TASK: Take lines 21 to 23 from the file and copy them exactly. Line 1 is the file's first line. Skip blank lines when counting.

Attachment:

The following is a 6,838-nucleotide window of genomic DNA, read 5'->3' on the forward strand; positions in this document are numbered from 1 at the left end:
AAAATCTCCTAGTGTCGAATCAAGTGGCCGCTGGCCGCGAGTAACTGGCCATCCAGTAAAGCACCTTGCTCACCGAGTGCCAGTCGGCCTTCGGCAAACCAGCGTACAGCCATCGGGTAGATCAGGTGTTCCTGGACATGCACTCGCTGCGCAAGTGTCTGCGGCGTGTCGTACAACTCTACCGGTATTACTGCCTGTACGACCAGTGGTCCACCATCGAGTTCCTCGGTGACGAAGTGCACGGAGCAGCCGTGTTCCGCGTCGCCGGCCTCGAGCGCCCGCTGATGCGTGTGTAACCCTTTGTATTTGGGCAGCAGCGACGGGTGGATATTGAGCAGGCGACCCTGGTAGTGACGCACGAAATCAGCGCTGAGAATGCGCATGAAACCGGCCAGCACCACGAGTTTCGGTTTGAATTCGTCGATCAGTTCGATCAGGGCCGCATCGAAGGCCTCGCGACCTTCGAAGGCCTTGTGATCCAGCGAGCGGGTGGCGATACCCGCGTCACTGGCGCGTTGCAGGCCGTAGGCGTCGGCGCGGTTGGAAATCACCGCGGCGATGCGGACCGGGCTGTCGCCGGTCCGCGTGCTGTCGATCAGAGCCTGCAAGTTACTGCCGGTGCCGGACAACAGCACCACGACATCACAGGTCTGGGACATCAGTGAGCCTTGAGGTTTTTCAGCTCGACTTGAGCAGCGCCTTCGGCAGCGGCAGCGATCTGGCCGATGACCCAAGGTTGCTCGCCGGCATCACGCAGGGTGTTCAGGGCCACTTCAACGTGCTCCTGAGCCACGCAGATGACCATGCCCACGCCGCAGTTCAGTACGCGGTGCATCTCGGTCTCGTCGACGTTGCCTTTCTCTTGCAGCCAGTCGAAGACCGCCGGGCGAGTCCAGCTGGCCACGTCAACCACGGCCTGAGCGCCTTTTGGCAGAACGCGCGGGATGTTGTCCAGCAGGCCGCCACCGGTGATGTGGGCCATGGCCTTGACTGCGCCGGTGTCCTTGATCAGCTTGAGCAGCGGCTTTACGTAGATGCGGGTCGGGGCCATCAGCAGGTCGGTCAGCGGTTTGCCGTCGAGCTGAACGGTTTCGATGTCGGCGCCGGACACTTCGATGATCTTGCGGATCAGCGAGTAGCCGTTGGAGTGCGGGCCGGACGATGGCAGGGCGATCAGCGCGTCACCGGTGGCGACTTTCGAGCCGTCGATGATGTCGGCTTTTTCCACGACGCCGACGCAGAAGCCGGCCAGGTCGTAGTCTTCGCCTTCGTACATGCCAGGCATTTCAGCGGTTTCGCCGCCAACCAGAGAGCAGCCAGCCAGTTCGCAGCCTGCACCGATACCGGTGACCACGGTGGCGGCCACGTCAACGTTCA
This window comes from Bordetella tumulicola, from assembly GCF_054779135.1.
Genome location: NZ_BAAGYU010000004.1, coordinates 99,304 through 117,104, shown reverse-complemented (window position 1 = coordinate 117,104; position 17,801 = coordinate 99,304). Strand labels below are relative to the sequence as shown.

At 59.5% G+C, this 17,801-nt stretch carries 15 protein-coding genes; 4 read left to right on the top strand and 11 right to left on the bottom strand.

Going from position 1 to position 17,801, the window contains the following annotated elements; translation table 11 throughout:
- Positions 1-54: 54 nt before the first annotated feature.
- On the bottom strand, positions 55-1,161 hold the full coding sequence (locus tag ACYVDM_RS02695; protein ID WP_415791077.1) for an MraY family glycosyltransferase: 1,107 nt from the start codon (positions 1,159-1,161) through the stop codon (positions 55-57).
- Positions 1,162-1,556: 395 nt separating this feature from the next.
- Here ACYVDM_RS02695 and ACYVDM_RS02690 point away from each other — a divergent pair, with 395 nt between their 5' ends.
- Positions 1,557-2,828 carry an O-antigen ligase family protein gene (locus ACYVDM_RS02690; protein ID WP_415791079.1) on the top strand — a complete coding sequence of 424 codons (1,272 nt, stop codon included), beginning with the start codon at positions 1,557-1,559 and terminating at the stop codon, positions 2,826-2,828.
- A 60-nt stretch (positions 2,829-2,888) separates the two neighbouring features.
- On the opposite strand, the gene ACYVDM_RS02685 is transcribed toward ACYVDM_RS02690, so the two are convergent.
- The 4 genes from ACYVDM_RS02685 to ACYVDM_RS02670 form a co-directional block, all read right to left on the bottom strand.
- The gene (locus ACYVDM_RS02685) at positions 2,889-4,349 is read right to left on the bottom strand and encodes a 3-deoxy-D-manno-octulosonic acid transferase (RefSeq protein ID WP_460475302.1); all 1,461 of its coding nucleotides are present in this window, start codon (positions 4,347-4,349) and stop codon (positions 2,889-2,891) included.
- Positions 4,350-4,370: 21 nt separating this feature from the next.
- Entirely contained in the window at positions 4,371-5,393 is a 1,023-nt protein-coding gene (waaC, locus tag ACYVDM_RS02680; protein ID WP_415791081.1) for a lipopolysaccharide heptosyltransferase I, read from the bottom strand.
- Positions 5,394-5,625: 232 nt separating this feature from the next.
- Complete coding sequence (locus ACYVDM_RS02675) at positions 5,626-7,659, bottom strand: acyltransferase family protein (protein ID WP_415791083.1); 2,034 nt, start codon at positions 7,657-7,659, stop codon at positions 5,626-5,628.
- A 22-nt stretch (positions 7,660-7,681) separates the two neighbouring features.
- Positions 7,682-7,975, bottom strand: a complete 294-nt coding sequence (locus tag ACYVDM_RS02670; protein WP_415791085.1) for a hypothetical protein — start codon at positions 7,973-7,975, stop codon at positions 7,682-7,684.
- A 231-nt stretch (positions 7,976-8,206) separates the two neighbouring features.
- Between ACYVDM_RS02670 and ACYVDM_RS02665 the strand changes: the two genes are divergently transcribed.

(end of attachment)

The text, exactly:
- Positions 7,682-7,975, bottom strand: a complete 294-nt coding sequence (locus tag ACYVDM_RS02670; protein WP_415791085.1) for a hypothetical protein — start codon at positions 7,973-7,975, stop codon at positions 7,682-7,684.
- A 231-nt stretch (positions 7,976-8,206) separates the two neighbouring features.
- Between ACYVDM_RS02670 and ACYVDM_RS02665 the strand changes: the two genes are divergently transcribed.